Water price rise ‘not acceptable’
Tuesday, 23rd October, 2018
By Craig Brealey
The NSW Government has pledged to remove the cost of the Wentworth-Broken Hill pipeline from people’s water bills but they might still rise by $127 every year for the next four years, says the city’s mayor.
This was because Essential Energy was proposing to raise water bills by 9.1 per cent from next year to 2023 to cover its costs, said Councillor Darriea Turley.
The bill hike is contained in a submission the company has made to the Independent Pricing and Regulatory Tribunal (IPART).
IPART is taking submissions from the public about Essential Energy’s proposal and Mayor Turley encouraged everyone to have their say before submissions closed on October 30.
Mayor Turley said City Council was stating its opposition in a submission to IPART and had written to the Regional Water Minister, Niall Blair, last week seeking an assurance that the cost of the new pipeline is never passed on to residents.
When Mr Blair visited the city this month for the laying of the last sections of pipe, he moved to allay immediate concerns.
Mr Blair said the government would absorb the cost of the pipeline’s construction, operation and maintenance for the next four years.
After that, the price of water would be determined by IPART, he said.
“If the Minister can remove the cost of building the pipeline and its associated costs for four years, then he can remove them permanently,” said Mayor Turley who is also the Labor candidate for the seat of Barwon at the State elections in March.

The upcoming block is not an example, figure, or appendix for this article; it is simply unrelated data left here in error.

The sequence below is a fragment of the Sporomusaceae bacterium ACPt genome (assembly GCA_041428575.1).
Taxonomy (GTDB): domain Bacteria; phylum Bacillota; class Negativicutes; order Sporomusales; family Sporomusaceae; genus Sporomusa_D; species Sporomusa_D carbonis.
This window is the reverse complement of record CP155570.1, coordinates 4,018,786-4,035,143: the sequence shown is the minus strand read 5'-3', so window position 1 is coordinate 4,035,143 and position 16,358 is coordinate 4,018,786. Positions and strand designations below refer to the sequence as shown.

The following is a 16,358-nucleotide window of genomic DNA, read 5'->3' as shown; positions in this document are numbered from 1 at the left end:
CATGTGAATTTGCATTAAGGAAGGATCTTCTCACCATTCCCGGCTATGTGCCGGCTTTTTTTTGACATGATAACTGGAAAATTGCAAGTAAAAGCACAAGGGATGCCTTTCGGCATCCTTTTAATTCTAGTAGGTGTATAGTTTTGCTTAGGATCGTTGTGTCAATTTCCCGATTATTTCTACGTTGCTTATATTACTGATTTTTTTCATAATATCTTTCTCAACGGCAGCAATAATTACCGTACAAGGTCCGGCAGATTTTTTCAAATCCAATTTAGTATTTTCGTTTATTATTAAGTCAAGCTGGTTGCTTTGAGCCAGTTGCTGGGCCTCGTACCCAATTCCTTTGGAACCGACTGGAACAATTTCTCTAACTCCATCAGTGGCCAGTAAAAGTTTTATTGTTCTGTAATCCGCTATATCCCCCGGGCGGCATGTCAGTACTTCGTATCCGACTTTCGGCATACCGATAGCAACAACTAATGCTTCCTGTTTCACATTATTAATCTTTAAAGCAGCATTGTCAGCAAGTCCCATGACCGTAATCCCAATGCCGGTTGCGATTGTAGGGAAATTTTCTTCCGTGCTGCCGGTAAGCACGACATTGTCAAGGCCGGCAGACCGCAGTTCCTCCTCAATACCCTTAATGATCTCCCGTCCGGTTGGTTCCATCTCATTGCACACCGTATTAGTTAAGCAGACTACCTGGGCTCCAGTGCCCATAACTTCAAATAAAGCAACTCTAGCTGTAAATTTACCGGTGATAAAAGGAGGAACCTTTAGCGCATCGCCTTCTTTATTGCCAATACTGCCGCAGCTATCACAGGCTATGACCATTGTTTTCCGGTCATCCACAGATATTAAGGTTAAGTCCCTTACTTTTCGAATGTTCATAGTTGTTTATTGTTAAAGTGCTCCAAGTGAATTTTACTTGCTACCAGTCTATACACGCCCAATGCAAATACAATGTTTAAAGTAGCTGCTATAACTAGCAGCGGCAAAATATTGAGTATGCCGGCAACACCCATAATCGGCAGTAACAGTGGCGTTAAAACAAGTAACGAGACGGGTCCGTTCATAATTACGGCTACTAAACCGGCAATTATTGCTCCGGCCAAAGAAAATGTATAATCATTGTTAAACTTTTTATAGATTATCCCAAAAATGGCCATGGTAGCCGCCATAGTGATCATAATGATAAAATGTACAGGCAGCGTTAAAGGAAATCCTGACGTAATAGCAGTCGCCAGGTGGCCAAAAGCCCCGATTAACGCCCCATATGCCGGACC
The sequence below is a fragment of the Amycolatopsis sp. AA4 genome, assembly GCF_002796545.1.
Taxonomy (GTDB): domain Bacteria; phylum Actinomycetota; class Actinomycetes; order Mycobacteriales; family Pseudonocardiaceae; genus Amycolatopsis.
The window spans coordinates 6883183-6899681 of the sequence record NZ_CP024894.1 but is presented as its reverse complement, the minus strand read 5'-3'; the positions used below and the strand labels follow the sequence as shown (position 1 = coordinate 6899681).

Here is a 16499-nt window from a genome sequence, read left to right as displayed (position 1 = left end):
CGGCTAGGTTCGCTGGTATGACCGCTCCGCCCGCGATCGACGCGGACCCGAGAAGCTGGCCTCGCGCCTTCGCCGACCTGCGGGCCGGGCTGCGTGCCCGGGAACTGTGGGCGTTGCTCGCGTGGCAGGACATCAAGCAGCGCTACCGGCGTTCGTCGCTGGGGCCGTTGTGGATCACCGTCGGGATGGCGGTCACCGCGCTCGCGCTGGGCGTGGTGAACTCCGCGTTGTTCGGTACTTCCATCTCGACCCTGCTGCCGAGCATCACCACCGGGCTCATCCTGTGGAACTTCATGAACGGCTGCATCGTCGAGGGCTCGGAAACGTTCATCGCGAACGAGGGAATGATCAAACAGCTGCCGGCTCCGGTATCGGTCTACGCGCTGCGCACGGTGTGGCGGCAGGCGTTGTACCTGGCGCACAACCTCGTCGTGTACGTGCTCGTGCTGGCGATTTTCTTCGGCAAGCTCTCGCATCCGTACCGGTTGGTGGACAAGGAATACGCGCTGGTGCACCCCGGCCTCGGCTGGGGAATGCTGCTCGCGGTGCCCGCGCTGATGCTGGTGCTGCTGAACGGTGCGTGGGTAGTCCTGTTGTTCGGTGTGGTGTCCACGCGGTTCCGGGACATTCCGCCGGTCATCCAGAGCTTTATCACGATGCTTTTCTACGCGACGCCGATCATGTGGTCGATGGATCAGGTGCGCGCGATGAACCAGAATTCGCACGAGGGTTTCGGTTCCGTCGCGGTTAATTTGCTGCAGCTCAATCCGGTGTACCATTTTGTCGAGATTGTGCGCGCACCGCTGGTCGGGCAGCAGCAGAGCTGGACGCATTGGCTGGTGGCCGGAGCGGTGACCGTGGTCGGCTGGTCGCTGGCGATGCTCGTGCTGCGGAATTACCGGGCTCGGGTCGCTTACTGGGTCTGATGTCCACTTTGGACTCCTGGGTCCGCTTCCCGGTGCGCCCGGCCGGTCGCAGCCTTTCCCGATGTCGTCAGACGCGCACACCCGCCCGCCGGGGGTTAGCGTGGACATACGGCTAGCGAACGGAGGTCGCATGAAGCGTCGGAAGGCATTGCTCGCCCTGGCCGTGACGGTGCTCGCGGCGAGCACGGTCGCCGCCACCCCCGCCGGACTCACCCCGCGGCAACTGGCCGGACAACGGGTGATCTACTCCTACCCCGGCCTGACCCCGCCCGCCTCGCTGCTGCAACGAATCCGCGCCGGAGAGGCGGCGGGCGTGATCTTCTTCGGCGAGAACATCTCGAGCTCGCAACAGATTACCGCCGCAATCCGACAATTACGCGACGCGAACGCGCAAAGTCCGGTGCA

“We are still making a submission to IPART regarding the costs because Essential Water has made a submission to cover their operating costs,” she said.
“This is not an acceptable increase at all.
“Broken Hill residents face a number of challenges on a daily basis as an isolated and low socio-economic community, and I would hate to see higher water prices added to the list of things with which we must contend.
“In fact, as a community we can’t even begin to plan or prepare for the costs that could be passed on at the end of this four-year period as we still haven’t received the business case that underpins the pipeline’s construction.”
Mayor Turley has again asked Mr Blair for the evidence of the need for the $467 million pipeline which he promised to give council at the start of the year.
City Council was this year given a brief summary of the business case but the full document has not been presented.
This month it was revealed that the pipeline was an essential part of the NSW Government and the Murray-Darling Basin Authority’s proposal to cut the Menindee Lakes by more than two thirds and buy out water licence holders on the Lower Darling.
The Government is also awaiting a report on its proposal to build another pipeline down the Lower Darling.
(Public submissions may be made on the IPART website where you will find Essential Energy’s submission).